Dear Selection Committee:
I would like to serve as editor of the Journal of Qualitative Criminal Justice & Criminology (JQCJC). Below, I describe my suitability for the position, editorial philosophy, and vision for the journal.
I meet the selection criteria specified in the position announcement. I was awarded a PhD in Criminology and Criminal Justice from the University of Missouri—St. Louis. I am willing to maintain active SWACJ membership and attend requisite business meetings, assuming a reasonable health risk.1 My scholarly products include two books, more than forty articles, and ten-plus chapters. I have not had the privilege to publish in JQCJC, but I have published qualitative research in outlets like Criminology, Justice Quarterly, and the Journal of Research in Crime & Delinquency. I have editorial experience, serving as editor of International Criminal Justice Review; assistant editor of the British Journal of Sociology; on the editorial board of a few journals; and, reviewing for more than forty journals, including JQCJC. More details about me are available at https://scottjacques.us; that site has my CV.
My editorial philosophy is that by acting in the best interests of authors and reviewers, the readers will be happy and the journal will be impactful. This is informed by my experience as an author and reviewer. It orients my approach to answering editorial questions, such as:
Should a paper be sent out for review? My sense is that some editors send papers out for review despite a very low probability of ever accepting them. Those editors have good intentions, but, as an author and reviewer, I prefer the dreaded yet merciful “desk reject.” So that is my approach as editor.
Post-review, should a paper be published? If not, should the author(s) be given the chance to revise and resubmit? As an author and reviewer, I find it frustrating when an editor overrides the (clear) majority opinion of referees. Sometimes, that is warranted. Generally, however, publication decisions should strongly reflect reviewers’ assessments. So that, too, is my approach as editor.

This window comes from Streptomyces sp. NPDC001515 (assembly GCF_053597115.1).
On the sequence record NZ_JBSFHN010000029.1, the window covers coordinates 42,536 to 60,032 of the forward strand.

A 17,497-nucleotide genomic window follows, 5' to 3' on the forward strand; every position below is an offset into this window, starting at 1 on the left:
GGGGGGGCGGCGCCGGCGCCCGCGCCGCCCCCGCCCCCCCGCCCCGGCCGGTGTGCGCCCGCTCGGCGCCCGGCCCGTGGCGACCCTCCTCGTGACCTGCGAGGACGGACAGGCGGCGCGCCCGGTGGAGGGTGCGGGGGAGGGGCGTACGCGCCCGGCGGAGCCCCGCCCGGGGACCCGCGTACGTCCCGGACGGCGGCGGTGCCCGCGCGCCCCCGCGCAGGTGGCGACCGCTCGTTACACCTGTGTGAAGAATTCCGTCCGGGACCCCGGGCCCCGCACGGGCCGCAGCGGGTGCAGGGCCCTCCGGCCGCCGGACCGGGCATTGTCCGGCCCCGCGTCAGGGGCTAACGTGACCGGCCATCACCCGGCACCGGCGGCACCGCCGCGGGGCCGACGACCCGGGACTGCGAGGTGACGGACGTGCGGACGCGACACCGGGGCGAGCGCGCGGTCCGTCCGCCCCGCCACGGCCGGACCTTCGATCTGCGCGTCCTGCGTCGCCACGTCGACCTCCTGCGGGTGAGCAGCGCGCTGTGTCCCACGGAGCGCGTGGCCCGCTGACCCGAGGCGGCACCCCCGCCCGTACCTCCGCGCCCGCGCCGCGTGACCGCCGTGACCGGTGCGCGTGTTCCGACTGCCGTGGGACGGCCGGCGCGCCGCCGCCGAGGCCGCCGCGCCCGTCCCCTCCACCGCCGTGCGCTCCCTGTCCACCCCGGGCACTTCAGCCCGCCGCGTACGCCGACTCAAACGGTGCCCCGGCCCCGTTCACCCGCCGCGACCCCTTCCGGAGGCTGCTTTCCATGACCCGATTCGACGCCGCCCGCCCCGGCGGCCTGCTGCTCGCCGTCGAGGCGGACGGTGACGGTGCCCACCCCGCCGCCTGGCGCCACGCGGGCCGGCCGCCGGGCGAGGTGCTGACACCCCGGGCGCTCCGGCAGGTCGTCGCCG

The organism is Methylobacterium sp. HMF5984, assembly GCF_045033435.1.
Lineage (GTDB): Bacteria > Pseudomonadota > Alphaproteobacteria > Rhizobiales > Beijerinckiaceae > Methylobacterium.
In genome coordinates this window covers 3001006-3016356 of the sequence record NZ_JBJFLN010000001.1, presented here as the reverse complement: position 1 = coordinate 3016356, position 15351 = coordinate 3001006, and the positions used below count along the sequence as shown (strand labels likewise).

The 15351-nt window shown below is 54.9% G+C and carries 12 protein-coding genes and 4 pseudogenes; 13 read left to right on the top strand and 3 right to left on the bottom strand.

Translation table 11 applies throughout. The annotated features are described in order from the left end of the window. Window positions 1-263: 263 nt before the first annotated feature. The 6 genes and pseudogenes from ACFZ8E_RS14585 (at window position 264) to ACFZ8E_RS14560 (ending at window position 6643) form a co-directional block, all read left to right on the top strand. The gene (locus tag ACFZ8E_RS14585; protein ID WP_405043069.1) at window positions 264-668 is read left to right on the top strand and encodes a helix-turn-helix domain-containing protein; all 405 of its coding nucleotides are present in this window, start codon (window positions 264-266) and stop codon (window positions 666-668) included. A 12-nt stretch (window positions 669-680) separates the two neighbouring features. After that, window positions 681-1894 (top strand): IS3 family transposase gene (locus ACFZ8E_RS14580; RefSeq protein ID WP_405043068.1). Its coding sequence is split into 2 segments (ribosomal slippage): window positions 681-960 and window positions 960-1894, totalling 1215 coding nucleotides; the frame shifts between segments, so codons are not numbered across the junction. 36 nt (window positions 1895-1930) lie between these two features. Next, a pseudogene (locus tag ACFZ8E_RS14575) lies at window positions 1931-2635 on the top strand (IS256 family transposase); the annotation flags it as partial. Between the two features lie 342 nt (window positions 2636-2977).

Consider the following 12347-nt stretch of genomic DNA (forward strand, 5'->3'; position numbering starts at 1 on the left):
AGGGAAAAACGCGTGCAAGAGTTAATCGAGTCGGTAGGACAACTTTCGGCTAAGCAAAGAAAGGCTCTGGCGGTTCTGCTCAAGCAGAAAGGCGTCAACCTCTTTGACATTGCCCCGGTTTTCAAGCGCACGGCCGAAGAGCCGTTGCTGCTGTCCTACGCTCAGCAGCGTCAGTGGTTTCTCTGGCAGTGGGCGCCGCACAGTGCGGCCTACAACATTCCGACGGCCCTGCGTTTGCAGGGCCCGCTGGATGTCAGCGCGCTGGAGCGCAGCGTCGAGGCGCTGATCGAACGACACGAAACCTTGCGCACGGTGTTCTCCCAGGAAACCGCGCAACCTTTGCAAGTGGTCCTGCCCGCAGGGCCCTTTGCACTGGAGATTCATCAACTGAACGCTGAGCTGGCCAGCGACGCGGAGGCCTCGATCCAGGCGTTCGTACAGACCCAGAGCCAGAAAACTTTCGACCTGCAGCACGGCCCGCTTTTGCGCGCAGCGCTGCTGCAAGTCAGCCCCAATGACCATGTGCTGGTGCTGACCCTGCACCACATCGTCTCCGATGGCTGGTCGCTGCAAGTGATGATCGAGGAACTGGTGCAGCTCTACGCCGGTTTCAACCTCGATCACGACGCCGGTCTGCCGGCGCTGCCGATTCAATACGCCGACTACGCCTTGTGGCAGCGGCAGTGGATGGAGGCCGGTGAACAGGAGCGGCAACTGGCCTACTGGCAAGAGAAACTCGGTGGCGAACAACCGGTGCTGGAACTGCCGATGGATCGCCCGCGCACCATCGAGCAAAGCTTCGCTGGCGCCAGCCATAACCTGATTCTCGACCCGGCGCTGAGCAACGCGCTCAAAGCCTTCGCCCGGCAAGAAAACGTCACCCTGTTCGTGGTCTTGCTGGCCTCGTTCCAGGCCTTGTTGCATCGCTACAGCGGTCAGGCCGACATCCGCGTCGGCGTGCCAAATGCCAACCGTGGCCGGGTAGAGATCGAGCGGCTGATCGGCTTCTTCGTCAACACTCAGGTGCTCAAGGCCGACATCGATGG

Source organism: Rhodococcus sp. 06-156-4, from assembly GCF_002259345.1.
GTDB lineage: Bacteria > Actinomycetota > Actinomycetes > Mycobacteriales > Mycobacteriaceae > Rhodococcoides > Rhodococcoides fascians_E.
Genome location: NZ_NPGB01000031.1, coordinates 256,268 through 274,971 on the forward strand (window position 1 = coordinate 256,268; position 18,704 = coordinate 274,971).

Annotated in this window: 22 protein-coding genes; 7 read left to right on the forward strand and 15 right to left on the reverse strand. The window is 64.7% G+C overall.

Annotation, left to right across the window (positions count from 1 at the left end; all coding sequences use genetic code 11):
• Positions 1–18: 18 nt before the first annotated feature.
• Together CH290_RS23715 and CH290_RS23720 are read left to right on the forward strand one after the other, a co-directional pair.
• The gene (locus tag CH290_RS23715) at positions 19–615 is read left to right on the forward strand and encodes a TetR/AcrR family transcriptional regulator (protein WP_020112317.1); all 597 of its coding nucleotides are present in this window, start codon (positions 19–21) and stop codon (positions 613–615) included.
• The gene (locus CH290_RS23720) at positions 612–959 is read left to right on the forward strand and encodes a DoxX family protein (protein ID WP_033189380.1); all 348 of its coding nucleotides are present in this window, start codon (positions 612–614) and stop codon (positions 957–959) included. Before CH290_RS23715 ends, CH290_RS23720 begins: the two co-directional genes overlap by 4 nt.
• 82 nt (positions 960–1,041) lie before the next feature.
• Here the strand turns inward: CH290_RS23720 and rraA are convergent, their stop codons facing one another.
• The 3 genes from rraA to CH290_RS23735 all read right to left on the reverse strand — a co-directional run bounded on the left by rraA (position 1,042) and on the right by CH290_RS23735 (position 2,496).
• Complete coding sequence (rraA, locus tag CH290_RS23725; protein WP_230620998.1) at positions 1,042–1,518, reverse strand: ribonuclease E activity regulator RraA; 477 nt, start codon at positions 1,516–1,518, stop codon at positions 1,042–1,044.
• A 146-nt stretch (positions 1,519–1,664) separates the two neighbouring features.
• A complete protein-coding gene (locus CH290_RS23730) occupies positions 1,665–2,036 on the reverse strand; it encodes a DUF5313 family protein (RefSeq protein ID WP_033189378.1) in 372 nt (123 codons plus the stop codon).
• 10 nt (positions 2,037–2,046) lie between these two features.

The vision for the journal is to increase its impact by making more of its strengths and fixing its weaknesses.
Weaknesses include the technological and aesthetic features of article submission and, more so, dissemination. For example, articles in an issue are published in a PDF (instead of in separate PDFs on their own webpages), presumably without much metadata; articles are not assigned DOIs; those issues harm the discoverability of articles; the review process is better suited to the early 2000s than 2020.
A strength is the journal’s qualitative focus. Yet, also due to the above problems, the journal lacks the ability to seamlessly integrate and beautifully disseminate the unique audio and visual aspects of qualitative research.
Other weaknesses are branding and marketing. The journal title does more to hide the qualitative focus than highlight it; it is a mouthful and difficult to remember; ditto the acronym. There is no Twitter account, the major social media site for academics. There is no logo. All of this is to say that the journal can do more to be identifiable and memorable.
The journal’s other strength is its “diamond” status: free to read — i.e., open access — but without an article processing charge (APC). This should be a huge selling point, but, currently, it is hidden behind a confusing explanation on the last page of the journal website.
How would we build on the journal’s strengths and solve its weaknesses? By giving the entire journal a substantial upgrade, at little to no extra cost — possibly even saving money. We would move everything to PubPub, an MIT product that is very affordable. That would solve all of the aforementioned technological and aesthetic problems. We would give the journal a better title, such as Qualitative Criminology or Qualitative Crime & Justice. We would start a Twitter account, make an elegant logo, and engage in other (free or inexpensive) improvements in branding and marketing. We would take advantage of the journal’s diamond status by highlighting it on the website and in our marketing materials, educating our colleagues about the benefits of open access for impact and social justice.2 We would further emphasize that strength by partnering (at no-cost) with my nonprofit corporation, Criminology Open.
To help show you what I have in mind, I wrote this letter on PubPub, which I published as part of this mock website. Feel free to click around. To see what the journal’s articles would more or less look like, click here. Please note: I made this site strictly for illustrative purposes, with the blessing of Lynne Vieraitis; it is extremely unlikely that anyone will happen upon this site; I will make the site private or delete it once the search for editor is complete.
My department chair, Dean Dabney,3 will follow up with a letter of commitment indicating institutional support. Thank you for your consideration.
Scott Jacques, Associate Professor of Criminal Justice & Criminology, Andrew Young School of Policy Studies, Georgia State University